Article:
Buckeye CableSystem has amended its FCC retrans complaints against Sinclair Broadcast Group (SBG) and asked for immediate action to force the broadcaster to the bargaining table.
That came after Sinclair issued a release saying it was done bargaining and viewers should look for other options like DirecTV, Dish or AT&T's U-verse to get programming from Sinclair's WNWO-TV Toledo, Ohio.
WNWO has been off Buckeye's Toledo system for a couple of months after the two could not strike a retrans deal.
Buckeye says it is asking twice as much as stations with more viewers are getting, while Sinclair says terms are "fair and customary" based on the market and hundreds of other deals it has done.
In its release, Sinclair announced an "end to the negotiations" and outlined what Buckeye subs would be missing.
"While we are aware that thousands of former Buckeye subscribers have already switched video providers, we thought it was important to make this announcement so that their remaining subscribers were aware that WNWO and its great programming will not be coming back to Buckeye," Sinclair said. "This programming includes not only several hours a day of live, local news and popular syndicated programming like Judge Judy and Dr. Oz, but also top-notch NBC network programming, including the remainder of the Winter Olympics, and other highly-watched shows, many of which will begin airing new episodes next week.”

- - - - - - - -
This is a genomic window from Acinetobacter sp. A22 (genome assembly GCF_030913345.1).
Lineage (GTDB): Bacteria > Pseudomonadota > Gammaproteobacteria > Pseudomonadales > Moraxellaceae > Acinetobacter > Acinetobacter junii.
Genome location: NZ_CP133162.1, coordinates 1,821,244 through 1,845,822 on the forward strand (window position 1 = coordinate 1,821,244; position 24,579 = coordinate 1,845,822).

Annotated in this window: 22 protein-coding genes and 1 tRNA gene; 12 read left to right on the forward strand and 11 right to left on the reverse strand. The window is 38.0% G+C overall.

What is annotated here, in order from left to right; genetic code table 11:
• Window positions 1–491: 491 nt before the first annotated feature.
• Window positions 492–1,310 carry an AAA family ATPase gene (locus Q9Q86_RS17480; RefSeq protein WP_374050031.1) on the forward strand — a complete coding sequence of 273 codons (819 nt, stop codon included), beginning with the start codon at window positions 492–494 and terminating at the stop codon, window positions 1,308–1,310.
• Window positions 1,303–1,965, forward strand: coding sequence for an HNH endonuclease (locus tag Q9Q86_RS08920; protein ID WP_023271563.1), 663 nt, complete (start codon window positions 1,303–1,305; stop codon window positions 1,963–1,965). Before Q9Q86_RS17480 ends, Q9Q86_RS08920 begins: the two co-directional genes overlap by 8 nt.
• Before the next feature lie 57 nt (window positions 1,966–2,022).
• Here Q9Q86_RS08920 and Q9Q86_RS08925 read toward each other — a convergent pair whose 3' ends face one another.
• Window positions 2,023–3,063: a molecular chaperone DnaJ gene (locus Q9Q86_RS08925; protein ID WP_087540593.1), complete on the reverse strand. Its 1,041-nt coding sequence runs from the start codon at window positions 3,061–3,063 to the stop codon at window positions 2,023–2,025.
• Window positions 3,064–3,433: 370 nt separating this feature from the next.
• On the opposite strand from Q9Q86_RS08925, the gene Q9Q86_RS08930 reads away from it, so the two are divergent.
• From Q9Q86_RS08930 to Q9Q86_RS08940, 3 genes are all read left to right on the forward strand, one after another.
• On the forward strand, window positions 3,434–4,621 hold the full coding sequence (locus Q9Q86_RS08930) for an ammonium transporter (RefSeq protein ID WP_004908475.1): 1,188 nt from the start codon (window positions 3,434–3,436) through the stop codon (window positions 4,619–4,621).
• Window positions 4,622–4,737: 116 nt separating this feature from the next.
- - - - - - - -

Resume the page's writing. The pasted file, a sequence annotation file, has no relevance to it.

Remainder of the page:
"The press release shows SBG’s contempt for Congress’s retransmission consent negotiating regime and is a direct challenge to the FCC’s good faith bargaining rules," Buckeye alleged. "It is obvious that SBG is retaliating against Buckeye for availing itself of those rules by filing the complaint. To maintain the integrity of the retransmission consent system, the FCC must respond to SBG’s open defiance of the rules."
A Sinclair spokesperson said the company plans to file a response to the amended complaint later today. According to a source familiar with the filing, look for Sinclair to make the points that 1) it put out the press release before it knew of the complaint, so it could not be retaliatory; 2) it put out the press release based in part on past input from the FCC that the public should be informed of the status of carriage so they can decide how to proceed with viewing options, and 3) because Sinclair had decided the talks had ended because it was Sinclair that had not gotten a response from Buckeye to its last two offers.
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Contributing editor John Eggerton has been an editor and/or writer on media regulation, legislation and policy for over four decades, including covering the FCC, FTC, Congress, the major media trade associations, and the federal courts. In addition to Multichannel News and Broadcasting + Cable, his work has appeared in Radio World, TV Technology, TV Fax, This Week in Consumer Electronics, Variety and the Encyclopedia Britannica.